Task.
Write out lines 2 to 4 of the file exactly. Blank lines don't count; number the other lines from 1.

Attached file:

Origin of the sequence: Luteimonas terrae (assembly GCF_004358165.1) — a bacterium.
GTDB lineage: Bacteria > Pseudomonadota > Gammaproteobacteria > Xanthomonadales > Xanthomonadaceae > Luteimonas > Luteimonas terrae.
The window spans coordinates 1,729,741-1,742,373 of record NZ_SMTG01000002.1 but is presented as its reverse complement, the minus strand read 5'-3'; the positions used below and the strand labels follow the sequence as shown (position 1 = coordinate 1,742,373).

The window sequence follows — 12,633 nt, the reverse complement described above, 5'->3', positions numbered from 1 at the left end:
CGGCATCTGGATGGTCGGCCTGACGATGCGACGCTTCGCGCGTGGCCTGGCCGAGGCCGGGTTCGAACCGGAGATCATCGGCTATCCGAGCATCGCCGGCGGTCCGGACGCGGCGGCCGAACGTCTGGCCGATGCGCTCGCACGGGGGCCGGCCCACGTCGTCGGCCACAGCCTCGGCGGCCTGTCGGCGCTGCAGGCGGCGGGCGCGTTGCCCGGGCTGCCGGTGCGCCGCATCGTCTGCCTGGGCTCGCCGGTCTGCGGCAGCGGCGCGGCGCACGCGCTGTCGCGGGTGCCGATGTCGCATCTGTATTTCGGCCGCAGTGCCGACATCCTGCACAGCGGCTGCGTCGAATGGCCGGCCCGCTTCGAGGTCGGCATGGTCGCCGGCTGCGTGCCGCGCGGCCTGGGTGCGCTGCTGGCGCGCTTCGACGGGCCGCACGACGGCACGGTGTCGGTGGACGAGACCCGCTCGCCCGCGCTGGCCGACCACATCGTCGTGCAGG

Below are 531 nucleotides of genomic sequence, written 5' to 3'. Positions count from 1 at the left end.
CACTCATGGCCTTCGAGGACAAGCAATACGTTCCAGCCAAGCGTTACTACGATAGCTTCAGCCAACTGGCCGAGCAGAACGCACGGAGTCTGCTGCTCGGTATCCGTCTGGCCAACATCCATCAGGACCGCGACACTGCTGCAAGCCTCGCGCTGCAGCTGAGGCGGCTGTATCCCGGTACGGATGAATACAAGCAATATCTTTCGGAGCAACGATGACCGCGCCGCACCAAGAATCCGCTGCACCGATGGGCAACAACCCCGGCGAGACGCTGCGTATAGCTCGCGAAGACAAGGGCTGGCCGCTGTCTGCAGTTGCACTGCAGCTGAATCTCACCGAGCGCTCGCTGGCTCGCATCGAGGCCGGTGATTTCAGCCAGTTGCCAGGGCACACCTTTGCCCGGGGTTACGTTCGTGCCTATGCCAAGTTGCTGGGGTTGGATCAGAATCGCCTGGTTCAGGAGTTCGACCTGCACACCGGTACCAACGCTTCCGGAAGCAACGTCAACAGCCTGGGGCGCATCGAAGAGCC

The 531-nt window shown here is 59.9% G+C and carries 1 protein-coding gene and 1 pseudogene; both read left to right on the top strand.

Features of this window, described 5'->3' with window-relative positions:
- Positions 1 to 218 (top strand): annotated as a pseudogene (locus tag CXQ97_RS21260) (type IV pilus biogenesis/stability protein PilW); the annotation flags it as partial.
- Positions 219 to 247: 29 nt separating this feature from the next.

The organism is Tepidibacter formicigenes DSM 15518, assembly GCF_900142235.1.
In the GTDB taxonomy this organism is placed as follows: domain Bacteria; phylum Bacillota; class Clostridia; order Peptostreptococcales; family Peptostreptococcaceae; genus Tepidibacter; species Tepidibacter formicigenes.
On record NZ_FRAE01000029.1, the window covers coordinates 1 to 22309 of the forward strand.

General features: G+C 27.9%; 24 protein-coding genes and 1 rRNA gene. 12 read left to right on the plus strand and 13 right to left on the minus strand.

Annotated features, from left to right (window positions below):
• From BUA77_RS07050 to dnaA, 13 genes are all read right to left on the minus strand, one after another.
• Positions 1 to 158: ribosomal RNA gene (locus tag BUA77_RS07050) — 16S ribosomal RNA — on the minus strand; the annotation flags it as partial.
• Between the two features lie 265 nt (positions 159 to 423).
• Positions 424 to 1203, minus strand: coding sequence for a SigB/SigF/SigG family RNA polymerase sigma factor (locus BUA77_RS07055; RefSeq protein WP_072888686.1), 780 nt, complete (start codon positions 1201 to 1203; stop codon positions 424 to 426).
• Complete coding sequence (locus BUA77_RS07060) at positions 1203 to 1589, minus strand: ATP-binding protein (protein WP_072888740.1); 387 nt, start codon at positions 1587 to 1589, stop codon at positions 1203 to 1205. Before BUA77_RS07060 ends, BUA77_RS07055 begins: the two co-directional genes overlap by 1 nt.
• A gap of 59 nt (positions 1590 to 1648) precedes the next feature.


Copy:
GTDB lineage: Bacteria > Pseudomonadota > Gammaproteobacteria > Xanthomonadales > Xanthomonadaceae > Luteimonas > Luteimonas terrae.
The window spans coordinates 1,729,741-1,742,373 of record NZ_SMTG01000002.1 but is presented as its reverse complement, the minus strand read 5'-3'; the positions used below and the strand labels follow the sequence as shown (position 1 = coordinate 1,742,373).

The window sequence follows — 12,633 nt, the reverse complement described above, 5'->3', positions numbered from 1 at the left end: